LOS ANGELES -- Chris Paul and a few teammates sneaked across the street from their hotel to Staples Center the night before the New Orleans Hornets began the postseason, eagerly hoisting up a few shots in the shadows of the Lakers' imposing championship banners.
With their tumultuous regular season finally a memory, Paul said the Hornets were almost unbearably eager for the playoffs to start.
Maybe that's why New Orleans got the drop on the defending champs in a stunning series opener.
Paul had 33 points, 14 assists and seven rebounds, flawlessly leading the Hornets down the stretch of a 109-100 victory Sunday.
Carl Landry scored 17 points and Jarrett Jack added 15 for the seventh-seeded Hornets, who overcame Los Angeles' major size advantage with cagey defense and a disciplined offensive approach that led to just three turnovers, tying an NBA playoff record.
New Orleans also got a phenomenal game from Paul, who scored 17 points in the fourth quarter and led a decisive 8-0 run after the Lakers trimmed their lead to four points. Repeatedly shredding Los Angeles' defense on pick-and-roll plays, the four-time All-Star was at his playmaking apex.
"I've struggled all season long, trying to figure out where to pick my spots," said Paul, who inscribed his sneakers with the No. 30 of injured teammate David West, New Orleans' leading scorer. "It's the playoffs. It's a whole other energy."
Game 2 is Wednesday at Staples Center.
A few hours after eighth-seeded Memphis produced a series-opening surprise in San Antonio, Paul and his Hornets put another intriguing wrinkle in the NBA postseason.
Kobe Bryant scored 34 points for the Lakers, who opened the postseason with the same halfhearted effort that comprised much of their regular season after three straight exhausting trips to the NBA finals.
Los Angeles' 7-foot starters, Pau Gasol and Andrew Bynum, were widely expected to be an awful matchup for smallish New Orleans, but New Orleans rookie coach Monty Williams concocted an impressive game plan to minimize the big men's impact.
"Our defense, I thought, was late," Lakers coach Phil Jackson said. "I think we were late on everything. They were the aggressors, and they stayed aggressive. ... I think they respect the Hornets. I just don't think they were keyed in on what they have to do."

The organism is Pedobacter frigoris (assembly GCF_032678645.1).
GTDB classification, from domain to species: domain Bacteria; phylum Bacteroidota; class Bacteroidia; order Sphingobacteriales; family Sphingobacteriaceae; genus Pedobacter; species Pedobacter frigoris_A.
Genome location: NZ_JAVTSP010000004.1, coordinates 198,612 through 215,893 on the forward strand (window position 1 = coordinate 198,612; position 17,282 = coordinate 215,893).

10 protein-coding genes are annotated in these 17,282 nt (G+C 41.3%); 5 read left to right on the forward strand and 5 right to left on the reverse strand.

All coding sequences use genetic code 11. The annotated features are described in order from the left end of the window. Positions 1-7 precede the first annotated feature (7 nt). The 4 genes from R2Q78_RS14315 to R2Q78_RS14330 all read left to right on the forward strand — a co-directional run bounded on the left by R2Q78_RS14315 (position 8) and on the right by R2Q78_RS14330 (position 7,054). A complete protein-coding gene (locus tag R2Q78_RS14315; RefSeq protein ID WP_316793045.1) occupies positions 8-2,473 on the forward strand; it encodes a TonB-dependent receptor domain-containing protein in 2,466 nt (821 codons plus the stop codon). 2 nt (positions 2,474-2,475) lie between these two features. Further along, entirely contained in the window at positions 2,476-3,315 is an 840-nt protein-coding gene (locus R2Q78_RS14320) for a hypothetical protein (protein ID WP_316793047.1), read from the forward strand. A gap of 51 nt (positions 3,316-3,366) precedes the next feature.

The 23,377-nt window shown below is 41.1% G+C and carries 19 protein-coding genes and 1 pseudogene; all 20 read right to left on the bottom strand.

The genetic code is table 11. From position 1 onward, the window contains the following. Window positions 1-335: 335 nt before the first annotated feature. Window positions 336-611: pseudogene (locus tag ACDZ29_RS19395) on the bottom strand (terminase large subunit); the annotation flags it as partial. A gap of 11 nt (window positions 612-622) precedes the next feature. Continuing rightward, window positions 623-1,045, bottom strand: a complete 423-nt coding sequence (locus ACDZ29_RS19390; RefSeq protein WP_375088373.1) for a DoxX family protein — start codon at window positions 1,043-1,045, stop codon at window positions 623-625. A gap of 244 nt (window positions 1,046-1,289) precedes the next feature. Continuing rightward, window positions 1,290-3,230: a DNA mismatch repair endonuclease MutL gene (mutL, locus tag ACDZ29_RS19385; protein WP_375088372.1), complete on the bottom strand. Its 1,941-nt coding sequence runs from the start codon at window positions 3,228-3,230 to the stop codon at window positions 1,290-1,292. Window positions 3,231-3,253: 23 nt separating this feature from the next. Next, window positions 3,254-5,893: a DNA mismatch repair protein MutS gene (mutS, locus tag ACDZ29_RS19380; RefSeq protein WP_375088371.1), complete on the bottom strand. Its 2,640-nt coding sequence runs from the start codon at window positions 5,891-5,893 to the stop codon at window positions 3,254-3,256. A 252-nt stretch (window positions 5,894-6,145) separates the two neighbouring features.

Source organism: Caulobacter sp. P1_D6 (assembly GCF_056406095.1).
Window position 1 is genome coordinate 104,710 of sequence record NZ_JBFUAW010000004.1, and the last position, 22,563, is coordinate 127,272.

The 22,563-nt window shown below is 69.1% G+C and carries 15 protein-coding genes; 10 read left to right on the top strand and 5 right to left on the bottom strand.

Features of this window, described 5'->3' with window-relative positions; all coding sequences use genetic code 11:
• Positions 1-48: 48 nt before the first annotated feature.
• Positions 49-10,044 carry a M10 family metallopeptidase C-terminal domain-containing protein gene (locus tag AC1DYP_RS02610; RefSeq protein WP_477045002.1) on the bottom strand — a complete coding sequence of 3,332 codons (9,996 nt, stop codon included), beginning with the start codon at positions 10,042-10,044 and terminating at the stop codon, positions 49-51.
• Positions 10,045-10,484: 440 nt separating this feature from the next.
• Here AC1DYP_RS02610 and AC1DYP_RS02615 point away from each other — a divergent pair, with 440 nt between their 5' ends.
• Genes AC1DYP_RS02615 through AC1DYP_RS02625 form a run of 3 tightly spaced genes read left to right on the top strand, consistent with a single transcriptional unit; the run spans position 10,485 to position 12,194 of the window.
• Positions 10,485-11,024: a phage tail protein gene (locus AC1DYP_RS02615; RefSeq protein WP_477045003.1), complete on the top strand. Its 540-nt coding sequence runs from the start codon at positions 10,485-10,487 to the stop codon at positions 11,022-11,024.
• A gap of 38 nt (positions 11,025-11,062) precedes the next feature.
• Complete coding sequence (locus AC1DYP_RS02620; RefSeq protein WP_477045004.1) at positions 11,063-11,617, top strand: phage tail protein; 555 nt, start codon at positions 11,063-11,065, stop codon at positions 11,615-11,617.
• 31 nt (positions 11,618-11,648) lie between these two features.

Ron Artest had 16 points and 11 rebounds for the Lakers, who swept the four-game regular-season series with New Orleans. They had won their last six playoff series openers since Houston beat them in the Western Conference semifinals in 2009 on Los Angeles' way to Bryant's fourth championship.
Los Angeles never grabbed a second-half lead despite another dynamite game from Bryant. The most glaring problem was Gasol, who struggled to eight points -- just two more than his season low -- on 2-for-9 shooting with just six rebounds.
A few people in the Staples Center crowd pointedly heckled Gasol in the final minutes, while other fans booed as they streamed out of the building.
"I'm disappointed, yeah. Stunned, surprised," Gasol said. "But we were the ones responsible for that to happen, so we have to own up to that and come back to work in the next couple of days and get the series where we want it to be."
The playoff pressure of Staples Center clearly didn't bother the Hornets, who lost West to a serious knee injury last month and lost three straight games to finish the regular season. Williams made his playoff debut along with Emeka Okafor, Marco Belinelli and Jack -- but the Hornets had more poise down the stretch.
Artest's free throws pulled Los Angeles within four with 3 minutes left, but Paul led the Hornets to points on four consecutive possessions, setting off a celebration confined entirely to the Hornets' bench.
"A lot of people counted us out from the beginning," Landry said. "A lot of people probably still count us out. That's cool. A lot of people might think this game might have been lucky, but we play as a team. We play as a collective unit. We're without David West, but we've still got dudes on this team that can step up."
Lamar Odom had 10 points and one rebound in 31 minutes of play, while Bynum contributed 13 points and nine rebounds but wasn't his usual defensive force in his first game back from a hyperextended right knee.
"It's always good for us, when I think about the personality of our team, to be humbled a little bit," Odom said. "Sometimes that's the best thing for us, to be humbled. To lose on our home court in the playoffs, probably against a team that people think we should handle easy, I think it's good for us."
Aaron Gray had a season-high 12 points for New Orleans, but was helped off the court by teammates with 1:07 to play after Gasol accidentally stepped on his right foot while fighting for a rebound. Williams said Gray has a mildly sprained ankle.
Bryant bruised his neck when he tumbled into the front row after hitting a jumper in the final minute of the first half, spending the last 10 seconds facedown in pain while Artest hit a 43-foot jumper at the buzzer. Bryant got up slowly and missed halftime warmups, but returned without missing a beat.
G Trey Johnson, recalled from the D-League by the Lakers just five days earlier, played six minutes in the second quarter. Johnson was with the Lakers in training camp, and he suited up for Toronto earlier this season. ... Bryant collided with the courtside chair next to Tim Leiweke, the chief executive of sports conglomerate AEG. ... Fans near courtside included Jack Black, Seal, will.i.am, former Arizona forward Derrick Williams and Brewers owner Mark Attanasio.